The majority of pharmacists have experienced aggression from patients due to medicine supply issues, while almost half of pharmacy teams claim abuse from patients means they are struggling to cope at work, according to the recent Pharmacy Pressures survey from the Pharmaceutical Services Negotiating Committee (PSNC).

Of the more than 2,000 pharmacy team members surveyed, one third (31%) said that they were ‘barely coping’ with workplace pressures, while 7% said that they were ‘not coping at all’.

Of ‘particular concern’ to PSNC was the fact that 45% cited patient abuse as a reason for their struggles.

And 84% said that medicine supply issues had caused patient aggression – up from 75% in last year’s survey, which also had half the number of pharmacy team member respondents compared to this year.

Pharmacists ‘at the sharp end’ of medicines shortages

Mark Lyonette, chief executive of the National Pharmacy Association, described the findings as ‘appalling but, sadly, unsurprising’.

He said that while ‘most patients and customers treat pharmacy staff with courtesy’, ‘there is a minority who fall well short of acceptable standards of behaviour’.

He said that pharmacy teams were ‘face to face with patients at the sharp end of any problems with medicines shortages’ and ‘wrongly get blamed for problems further up the supply chain’.

Mr Lyonette added that rude, intimidating or aggressive behaviour against pharmacy staff ‘cannot be tolerated under any circumstances’ and said that the NPA has discussed the issue with senior police representatives and drawn it to the attention of ministers.

Professor Claire Anderson, president of the Royal Pharmaceutical Society, agreed that pharmacy teams found themselves at ‘the sharp end’ of medicines shortages.

She said they were ‘under enormous pressure, spending hours tracking down the medicines patients need’, meaning that ‘at times’ supplying patients with their medication ‘can take a little longer than usual’.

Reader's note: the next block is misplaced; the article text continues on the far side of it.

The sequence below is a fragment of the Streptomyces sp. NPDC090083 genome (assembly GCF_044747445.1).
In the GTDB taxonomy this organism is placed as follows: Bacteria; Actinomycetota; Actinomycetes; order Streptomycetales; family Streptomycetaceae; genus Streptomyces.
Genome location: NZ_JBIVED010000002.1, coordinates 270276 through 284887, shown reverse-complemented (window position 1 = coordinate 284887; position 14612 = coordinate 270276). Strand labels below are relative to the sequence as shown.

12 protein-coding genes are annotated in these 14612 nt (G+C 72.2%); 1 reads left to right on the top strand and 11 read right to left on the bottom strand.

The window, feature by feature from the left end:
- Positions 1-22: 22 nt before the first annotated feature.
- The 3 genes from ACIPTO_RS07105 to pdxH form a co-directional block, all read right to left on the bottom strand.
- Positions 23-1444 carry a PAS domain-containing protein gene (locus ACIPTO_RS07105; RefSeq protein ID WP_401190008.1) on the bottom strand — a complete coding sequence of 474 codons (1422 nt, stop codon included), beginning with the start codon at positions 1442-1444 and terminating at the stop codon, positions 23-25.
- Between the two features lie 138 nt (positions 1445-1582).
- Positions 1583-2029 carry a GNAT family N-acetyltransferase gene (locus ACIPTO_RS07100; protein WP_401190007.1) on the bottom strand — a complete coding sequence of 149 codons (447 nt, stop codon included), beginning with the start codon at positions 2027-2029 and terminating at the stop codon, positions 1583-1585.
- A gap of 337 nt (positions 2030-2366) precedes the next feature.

And ‘whenever there’s a supply issue it makes patients anxious, as they rely on their medicines to stay well’, she told The Pharmacist.

However, she said that ‘no one should experience abuse or violence in the course of their working day’.

She added: ‘Pharmacy teams are an important and valued part of the healthcare workforce and have a right to be treated with respect at all times.

‘They must be able to carry out their vital work such as providing life-saving vaccinations, medicines and advice, without feeling threatened or in danger whilst at work.’

She described violence and abuse against pharmacy teams as ‘deplorable’ and urged those affected to report it to the police, ‘so they have the necessary information to build up a picture of what’s happening in local areas’.

She added that the RPS would continue to raise this topic with the NHS, government, patient groups, the police and across the profession.

Meanwhile, PSNC chief executive Janet Morrison described the results of the Pharmacy Pressures Survey as ‘distressing to read’, adding that it was ‘totally unacceptable’ that pharmacy staff were increasingly experiencing aggression from patients due to medicine supply issues.

‘Acts of abuse and violence should not even be a reality for any pharmacy staff members, and it should never be tolerated,’ she said.

What could be done about patient aggression?

Mike Hewitson, a community pharmacist in Dorset, started a petition to combat patient abuse against pharmacy teams, following an incident in which three men robbed his pharmacy and one threatened to stab him.

Responding to the survey’s findings, he called for the NHS Terms of Service to be amended to give pharmacists the right to decline to treat patients in cases of persistent or severe abuse.

Mr Hewitson told The Pharmacist: ‘It’s fairly simple. GPs have the right to deduct patients from their list, we do not have the option to refuse to dispense an NHS prescription which leaves us in a more vulnerable position.’

Schedule 4 of the NHS (Pharmaceutical and Local Pharmaceutical Services) Regulations 2013 says that an NHS pharmacist may refuse to dispense a prescription where they or other persons on the premises are subjected to or threatened with violence, or where the patient or others accompanying them commits or threatens to commit a criminal offence.